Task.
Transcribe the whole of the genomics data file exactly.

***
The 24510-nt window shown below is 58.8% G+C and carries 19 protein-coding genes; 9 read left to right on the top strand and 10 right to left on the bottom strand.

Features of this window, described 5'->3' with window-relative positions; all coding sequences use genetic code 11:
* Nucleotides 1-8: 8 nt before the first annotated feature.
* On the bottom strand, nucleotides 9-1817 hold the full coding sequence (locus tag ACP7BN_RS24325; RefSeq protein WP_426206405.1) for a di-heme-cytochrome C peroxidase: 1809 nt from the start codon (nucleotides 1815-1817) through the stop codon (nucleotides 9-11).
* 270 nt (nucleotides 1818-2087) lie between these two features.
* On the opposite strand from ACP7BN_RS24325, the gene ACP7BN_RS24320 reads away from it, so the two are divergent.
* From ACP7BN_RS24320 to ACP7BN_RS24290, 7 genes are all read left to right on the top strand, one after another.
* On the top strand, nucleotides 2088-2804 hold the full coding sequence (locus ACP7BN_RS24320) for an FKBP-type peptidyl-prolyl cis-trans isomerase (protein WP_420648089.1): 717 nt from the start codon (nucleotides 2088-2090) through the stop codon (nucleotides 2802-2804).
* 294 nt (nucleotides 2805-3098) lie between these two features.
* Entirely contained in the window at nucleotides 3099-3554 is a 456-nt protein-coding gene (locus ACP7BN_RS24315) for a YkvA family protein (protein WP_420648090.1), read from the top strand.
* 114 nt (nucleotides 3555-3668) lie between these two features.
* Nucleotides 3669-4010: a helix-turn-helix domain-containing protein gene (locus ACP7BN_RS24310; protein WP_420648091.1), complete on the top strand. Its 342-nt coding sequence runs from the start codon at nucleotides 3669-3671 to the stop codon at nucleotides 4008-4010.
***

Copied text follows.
The 24510-nt window shown below is 58.8% G+C and carries 19 protein-coding genes; 9 read left to right on the top strand and 10 right to left on the bottom strand.

Features of this window, described 5'->3' with window-relative positions; all coding sequences use genetic code 11:
* Nucleotides 1-8: 8 nt before the first annotated feature.
* On the bottom strand, nucleotides 9-1817 hold the full coding sequence (locus tag ACP7BN_RS24325; RefSeq protein WP_426206405.1) for a di-heme-cytochrome C peroxidase: 1809 nt from the start codon (nucleotides 1815-1817) through the stop codon (nucleotides 9-11).
* 270 nt (nucleotides 1818-2087) lie between these two features.
* On the opposite strand from ACP7BN_RS24325, the gene ACP7BN_RS24320 reads away from it, so the two are divergent.
* From ACP7BN_RS24320 to ACP7BN_RS24290, 7 genes are all read left to right on the top strand, one after another.
* On the top strand, nucleotides 2088-2804 hold the full coding sequence (locus ACP7BN_RS24320) for an FKBP-type peptidyl-prolyl cis-trans isomerase (protein WP_420648089.1): 717 nt from the start codon (nucleotides 2088-2090) through the stop codon (nucleotides 2802-2804).
* 294 nt (nucleotides 2805-3098) lie between these two features.
* Entirely contained in the window at nucleotides 3099-3554 is a 456-nt protein-coding gene (locus ACP7BN_RS24315) for a YkvA family protein (protein WP_420648090.1), read from the top strand.
* 114 nt (nucleotides 3555-3668) lie between these two features.
* Nucleotides 3669-4010: a helix-turn-helix domain-containing protein gene (locus ACP7BN_RS24310; protein WP_420648091.1), complete on the top strand. Its 342-nt coding sequence runs from the start codon at nucleotides 3669-3671 to the stop codon at nucleotides 4008-4010.